I have always been sensitive to the types of people I allow in my life. If someone is known for things like flirting with other people’s partners, lying, speaking to others in a patronizing manner or constantly talking about others for silly things like the kind of clothes they wear, I shut down immediately. Call it instinct, survival of the fittest, The Holy Spirit, intuition. It has served me well. I know they are people (just like me) who are carrying pain and insecurity within them and this is how they choose to relate to the world to avoid the healing work they have to do (Yes, I have watched more than my fair share of Iyanla: Fix My Life). I wish them well but from afar. I do not need to possibly sacrifice my mental health, my relationship and time to keep someone in my life for “their good moments.” I have learned that lesson.

On a positive note, opening myself up to all of those mediums of social media confirmed we are not alone more than ever for me. I see the struggle, the beauty, the triumph, the failures, the uplifting, the laughter, the teaching, the open gushing wounds of the hearts of millions of people. There is hiding and deception but the option not to do so is clear. There are connections and movements.  Even though I have wasted some time in the last year or so, there have been so many gains.. Maybe it’s because I knew the world before it, knew the world with it while I chose not to jump in or maybe it’s because I brought the wisdom of a grown woman to it.

There are no regrets. I have moved past fear to build this site and apply for a fellowship, share my work on these platforms and cheerlead for others on this journey along with me–the writers, the bloggers, the vegans, the wellness seekers, the psoriasis and PCOS warriors, small business owners, my fellow Greats who stepped out on faith to go after scary goals and other Black women who are often misrepresented as a monolith.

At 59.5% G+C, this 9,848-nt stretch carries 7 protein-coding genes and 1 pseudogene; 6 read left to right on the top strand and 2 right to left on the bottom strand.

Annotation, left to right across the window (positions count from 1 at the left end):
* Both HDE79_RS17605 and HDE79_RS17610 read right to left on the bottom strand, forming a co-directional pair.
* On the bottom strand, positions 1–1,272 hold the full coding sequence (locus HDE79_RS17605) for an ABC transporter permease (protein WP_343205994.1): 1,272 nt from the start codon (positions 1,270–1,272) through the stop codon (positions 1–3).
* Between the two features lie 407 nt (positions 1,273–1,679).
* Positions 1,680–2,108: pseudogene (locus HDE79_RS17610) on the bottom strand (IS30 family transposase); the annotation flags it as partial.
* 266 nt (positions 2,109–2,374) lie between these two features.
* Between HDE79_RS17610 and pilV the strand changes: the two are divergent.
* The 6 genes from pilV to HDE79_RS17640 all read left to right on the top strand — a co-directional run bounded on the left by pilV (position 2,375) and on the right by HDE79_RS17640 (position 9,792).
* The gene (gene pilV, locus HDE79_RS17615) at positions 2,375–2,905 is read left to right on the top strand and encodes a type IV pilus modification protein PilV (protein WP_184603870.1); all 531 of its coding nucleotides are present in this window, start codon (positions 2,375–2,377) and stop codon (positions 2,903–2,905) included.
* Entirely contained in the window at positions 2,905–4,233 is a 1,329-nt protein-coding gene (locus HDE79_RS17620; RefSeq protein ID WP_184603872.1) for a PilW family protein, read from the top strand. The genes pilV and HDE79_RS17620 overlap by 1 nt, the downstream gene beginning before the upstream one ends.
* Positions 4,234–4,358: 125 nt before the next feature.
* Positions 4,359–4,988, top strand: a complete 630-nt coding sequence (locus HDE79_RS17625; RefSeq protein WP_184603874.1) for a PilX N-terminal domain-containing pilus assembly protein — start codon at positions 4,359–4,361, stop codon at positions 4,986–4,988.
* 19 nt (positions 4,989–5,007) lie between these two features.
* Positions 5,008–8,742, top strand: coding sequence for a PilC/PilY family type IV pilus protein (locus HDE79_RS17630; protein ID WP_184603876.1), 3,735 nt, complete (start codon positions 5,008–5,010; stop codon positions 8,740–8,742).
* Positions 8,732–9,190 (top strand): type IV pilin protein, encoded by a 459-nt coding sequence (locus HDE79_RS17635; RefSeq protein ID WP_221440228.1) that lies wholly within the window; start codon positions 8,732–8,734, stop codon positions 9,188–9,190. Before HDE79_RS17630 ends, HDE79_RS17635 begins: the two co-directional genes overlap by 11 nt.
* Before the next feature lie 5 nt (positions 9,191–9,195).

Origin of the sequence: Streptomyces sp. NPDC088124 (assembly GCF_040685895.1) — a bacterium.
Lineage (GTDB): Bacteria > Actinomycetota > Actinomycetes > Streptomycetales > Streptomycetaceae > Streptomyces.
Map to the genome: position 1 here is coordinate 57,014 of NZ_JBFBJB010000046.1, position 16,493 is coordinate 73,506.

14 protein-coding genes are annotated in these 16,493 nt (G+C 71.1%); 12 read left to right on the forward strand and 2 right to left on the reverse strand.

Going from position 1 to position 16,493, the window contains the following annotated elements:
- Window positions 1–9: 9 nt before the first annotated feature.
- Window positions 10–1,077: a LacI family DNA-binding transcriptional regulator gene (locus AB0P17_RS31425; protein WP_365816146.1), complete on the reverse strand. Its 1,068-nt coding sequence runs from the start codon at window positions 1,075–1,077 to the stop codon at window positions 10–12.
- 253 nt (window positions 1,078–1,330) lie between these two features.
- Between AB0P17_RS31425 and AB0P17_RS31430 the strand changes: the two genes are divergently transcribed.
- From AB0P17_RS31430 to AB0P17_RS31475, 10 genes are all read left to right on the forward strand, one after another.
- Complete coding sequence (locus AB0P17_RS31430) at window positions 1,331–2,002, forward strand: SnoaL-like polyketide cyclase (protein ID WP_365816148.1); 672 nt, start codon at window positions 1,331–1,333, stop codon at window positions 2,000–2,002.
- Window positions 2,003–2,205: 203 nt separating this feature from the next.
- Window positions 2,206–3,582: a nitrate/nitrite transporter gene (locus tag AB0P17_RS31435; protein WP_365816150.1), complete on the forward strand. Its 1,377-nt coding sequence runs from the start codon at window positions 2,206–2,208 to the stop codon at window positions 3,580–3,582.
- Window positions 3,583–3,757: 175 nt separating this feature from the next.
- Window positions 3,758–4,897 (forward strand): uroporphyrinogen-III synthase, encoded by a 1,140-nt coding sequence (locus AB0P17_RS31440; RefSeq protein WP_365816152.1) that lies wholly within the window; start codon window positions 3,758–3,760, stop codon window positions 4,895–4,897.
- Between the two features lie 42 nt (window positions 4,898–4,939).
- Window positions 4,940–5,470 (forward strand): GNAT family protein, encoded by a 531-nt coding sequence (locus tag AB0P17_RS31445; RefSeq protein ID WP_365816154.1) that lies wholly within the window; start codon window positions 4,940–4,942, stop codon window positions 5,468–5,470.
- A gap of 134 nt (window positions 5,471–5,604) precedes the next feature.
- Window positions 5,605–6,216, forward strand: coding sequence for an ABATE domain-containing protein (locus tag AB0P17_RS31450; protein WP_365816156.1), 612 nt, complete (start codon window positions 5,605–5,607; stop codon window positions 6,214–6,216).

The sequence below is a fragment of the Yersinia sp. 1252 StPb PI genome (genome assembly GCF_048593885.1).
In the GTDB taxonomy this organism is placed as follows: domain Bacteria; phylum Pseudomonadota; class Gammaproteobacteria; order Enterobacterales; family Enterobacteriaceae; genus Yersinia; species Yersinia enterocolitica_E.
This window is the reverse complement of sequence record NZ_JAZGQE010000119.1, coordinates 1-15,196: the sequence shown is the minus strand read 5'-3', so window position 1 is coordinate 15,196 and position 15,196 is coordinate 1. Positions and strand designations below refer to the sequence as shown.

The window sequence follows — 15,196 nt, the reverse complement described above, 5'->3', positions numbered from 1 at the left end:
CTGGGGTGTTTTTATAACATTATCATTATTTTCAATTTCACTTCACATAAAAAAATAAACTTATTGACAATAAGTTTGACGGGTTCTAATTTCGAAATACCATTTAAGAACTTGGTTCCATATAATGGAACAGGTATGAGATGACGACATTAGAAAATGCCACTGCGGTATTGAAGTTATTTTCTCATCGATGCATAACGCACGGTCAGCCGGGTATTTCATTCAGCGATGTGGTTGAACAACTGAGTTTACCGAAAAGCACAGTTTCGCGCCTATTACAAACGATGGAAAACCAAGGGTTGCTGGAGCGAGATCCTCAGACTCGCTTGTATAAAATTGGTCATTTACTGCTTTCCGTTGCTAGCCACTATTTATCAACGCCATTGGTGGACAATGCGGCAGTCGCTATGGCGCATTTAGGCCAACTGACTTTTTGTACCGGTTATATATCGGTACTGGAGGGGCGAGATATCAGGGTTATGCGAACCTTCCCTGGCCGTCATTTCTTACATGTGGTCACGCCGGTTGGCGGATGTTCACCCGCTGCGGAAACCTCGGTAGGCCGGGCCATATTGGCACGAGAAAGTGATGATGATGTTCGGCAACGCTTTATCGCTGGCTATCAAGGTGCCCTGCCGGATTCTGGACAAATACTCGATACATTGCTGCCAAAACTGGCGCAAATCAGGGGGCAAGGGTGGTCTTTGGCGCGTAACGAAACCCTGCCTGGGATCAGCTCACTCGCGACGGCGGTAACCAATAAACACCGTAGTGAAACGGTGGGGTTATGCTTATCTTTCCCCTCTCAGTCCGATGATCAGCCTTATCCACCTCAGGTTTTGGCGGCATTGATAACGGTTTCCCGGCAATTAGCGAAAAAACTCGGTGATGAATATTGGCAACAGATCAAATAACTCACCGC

I will continue to embrace the mess of the world and carve out my own corner in it with all that is available to me. I will close with a haiku I wrote and posted a few months ago:

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What are you built for?

What are you built for?

I submitted a piece this afternoon about seeing buffalo in Colorado. I knew I would write about it when I saw a field of helicopters right before we touched down in Richmond on our return flight from Denver. It seemed incongruent. The beauty of nature I never have the opportunity to see here in Virginia and machine constructed by man to do something we cannot do naturally. If only we could­ will our bodies to take flight. But that’s not how we are built.

There are so many things we are built for: walking, dancing, inventing, running, praying, solving equations, sex, connection, writing, healing, love…etc.

And I have to wonder, especially after this trip…what else am I built for? I know I am trying to bust out of the box I created by writing, publishing and moving myself more often but what else?  Many of our mothers and fathers told us we could be anything we wanted as long as we what? Put our minds to it!

But how do we even know what we want unless we are in a near constant state of curiosity and active exploration? I know who I am now but I can confidently say I don’t want to know exactly who I will be next year.

I want to fundamentally shake this whole notion of Kristina.

Last year, she wasn’t the woman who would take an impromptu trip to Colorado and run a blog. I am glad I didn’t know that in 2016. Neither of those things may mean much to others but it’s more than enough for me. I didn’t have to abandon my community, my faith or fall out of love with my husband to become those things. I just had to be willing to see more of what I was built for.

Over the next couple of months, I will work harder on the health front. I have always dreamed of seeing the Pacific Ocean and running along a beach in California. I will be there mid-January. I may not be able to do it for long right now but that has the possibility to change. I know I am built for the experience.

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Ready to do more to tackle my health challenges in the next three months. California, here we come!

I am curious: What do you believe you are built for and what steps are you taking to make it become a reality?

Hope

Hope

Tonight, during my writing group, my friend and talented poet Hope, brought a green pen. She explained that the legendary poet Pablo Neruda only wrote with green pens because green is the universal color for hope. She went on to talk about how he was deemed the people’s poet and how he wept when his fans recited his poetry back to him.